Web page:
The LM curve does not have a fixed slope. The slope of the LM curve is whatever the central bank wants to make it. The slope of the LM curve depends on how the central bank adjusts the supply of reserves in response to changes in interest rates, real income, inflation, and anything else the bank looks at when it decides what it needs to do to hit its target. And that depends on the time-frame. In normal times, I would say that the Canadian LM curve is vertical. It's vertical because the Bank of Canada makes it vertical. It's vertical because the Bank of Canada responds to IS shocks by doing whatever is needed to keep the demand for output equal to potential output, which it needs to do to prevent inflation moving away from target. A shift in the IS curve, with potential output unchanged, will have no effect on income. Simply because the Bank of Canada won't let it have any effect on income. That is equivalent to an LM curve that is vertical at Y*.
What about the Fed, right now? Well, we don't really know what the Fed is targeting. I'm not sure the Fed knows either, because different people at the Fed seem to have different opinions on what the Fed should target. Lacking any clearly-communicated strategic target, people can only focus on the Fed's short-run tactics. That's all there is. People have to try to infer the Fed's strategy from looking at its tactics. That's a problem, if the main way that monetary policy works is by influencing people's expectations of future demand, and prices, as well as future interest rates.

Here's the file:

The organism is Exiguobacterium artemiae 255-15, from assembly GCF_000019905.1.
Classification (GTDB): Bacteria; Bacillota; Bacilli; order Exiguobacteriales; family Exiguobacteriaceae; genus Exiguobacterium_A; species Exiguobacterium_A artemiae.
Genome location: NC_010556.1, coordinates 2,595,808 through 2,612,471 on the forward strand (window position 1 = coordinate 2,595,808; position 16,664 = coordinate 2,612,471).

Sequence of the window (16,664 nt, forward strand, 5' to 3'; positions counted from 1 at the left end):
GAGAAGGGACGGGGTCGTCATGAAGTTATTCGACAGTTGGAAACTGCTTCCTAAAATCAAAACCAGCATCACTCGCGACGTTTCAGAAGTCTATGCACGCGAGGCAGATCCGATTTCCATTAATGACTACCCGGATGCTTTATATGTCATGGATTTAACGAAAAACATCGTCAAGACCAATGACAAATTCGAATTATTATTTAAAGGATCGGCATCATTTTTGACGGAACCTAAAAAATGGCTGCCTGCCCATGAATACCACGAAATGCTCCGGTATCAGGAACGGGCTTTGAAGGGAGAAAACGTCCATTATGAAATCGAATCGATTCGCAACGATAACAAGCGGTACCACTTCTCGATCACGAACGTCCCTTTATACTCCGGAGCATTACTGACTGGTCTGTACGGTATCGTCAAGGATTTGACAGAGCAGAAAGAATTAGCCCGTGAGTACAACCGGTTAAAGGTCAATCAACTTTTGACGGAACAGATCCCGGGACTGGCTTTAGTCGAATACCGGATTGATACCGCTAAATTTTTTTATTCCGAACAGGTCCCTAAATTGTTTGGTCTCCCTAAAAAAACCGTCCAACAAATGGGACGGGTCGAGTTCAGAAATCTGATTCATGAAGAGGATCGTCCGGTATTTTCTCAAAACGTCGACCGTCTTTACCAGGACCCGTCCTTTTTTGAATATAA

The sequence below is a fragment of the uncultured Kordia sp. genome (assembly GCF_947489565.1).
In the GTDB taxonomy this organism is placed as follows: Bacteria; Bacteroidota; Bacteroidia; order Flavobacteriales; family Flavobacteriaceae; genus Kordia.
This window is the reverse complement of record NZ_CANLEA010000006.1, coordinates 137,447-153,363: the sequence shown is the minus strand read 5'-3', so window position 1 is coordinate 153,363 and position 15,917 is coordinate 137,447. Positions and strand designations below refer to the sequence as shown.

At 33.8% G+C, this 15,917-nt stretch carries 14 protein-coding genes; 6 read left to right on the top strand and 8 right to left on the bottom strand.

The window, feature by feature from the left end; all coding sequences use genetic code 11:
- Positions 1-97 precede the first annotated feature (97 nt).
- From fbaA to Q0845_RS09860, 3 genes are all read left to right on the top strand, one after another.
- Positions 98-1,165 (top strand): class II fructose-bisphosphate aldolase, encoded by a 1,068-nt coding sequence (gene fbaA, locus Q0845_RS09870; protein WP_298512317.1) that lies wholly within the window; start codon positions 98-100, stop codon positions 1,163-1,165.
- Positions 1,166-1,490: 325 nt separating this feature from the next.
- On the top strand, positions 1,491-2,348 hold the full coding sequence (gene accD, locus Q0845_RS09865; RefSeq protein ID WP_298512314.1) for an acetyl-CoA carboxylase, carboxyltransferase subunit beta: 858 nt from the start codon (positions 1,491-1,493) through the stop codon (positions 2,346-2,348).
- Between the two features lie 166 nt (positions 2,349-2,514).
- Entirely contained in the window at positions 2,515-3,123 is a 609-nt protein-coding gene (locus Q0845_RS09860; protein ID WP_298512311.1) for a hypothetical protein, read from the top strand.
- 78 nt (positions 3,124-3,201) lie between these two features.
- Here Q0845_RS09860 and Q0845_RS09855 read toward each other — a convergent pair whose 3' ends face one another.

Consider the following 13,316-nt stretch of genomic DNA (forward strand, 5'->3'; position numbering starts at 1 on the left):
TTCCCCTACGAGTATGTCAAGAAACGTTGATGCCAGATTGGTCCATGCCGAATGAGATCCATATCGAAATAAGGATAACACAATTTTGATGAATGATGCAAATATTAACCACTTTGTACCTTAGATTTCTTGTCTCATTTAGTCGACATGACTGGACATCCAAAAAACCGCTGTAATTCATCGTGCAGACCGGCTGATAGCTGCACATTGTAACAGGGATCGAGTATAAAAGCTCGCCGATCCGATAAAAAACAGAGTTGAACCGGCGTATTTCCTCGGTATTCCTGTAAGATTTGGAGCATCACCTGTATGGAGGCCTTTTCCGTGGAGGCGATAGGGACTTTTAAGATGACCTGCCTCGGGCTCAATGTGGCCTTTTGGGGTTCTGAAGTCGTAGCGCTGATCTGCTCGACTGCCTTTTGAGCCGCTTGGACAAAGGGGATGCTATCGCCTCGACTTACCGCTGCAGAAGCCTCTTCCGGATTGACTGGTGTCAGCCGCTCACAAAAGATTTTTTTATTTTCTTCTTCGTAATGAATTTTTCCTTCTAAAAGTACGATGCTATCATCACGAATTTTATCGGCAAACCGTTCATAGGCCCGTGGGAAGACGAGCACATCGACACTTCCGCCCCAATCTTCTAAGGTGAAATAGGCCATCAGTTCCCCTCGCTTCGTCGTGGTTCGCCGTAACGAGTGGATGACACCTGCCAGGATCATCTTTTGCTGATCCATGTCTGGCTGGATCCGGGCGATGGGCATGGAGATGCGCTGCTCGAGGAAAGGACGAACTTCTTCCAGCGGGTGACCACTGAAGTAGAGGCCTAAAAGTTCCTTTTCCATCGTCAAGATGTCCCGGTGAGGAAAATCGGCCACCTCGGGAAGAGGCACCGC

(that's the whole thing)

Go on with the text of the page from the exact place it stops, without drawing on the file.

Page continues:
Here's my inference of the Fed's current strategy. It is unwilling or unable to communicate credibly any long-run target. If the recession looks like getting worse, it is willing to take what it considers to be extraordinary measures to stop it getting worse. But it is not willing to take those same extraordinary measures to make it better. I think the Fed currently has a sort of tipped-over L-shaped LM curve. The lower bit is near-vertical, and the upper bit is near horizontal. It wants higher than 0% interest rates, but it doesn't want the recession to deepen any further. So people expect the Fed won't let the recession get worse, but don't expect the Fed to make it better. Only if income increased back to full employment would the Fed's LM curve go vertical again.
But anyway. Look at the upward-sloping IS curve. Look at the positive natural rate of interest. Look at the 0% current rate of interest. Would you describe that as a "liquidity trap"?
My own answer is: well, you can call it whatever you like. But there is nothing there that says a return to full employment would require either we shift the IS curve (use fiscal policy) or else have negative interest rates. The Zero Lower Bound does not make it impossible to have an equilibrium at full-employment income.
And all that is leaving aside the question of whether we can escape the liquidity trap by reducing real interest rates by promising higher inflation.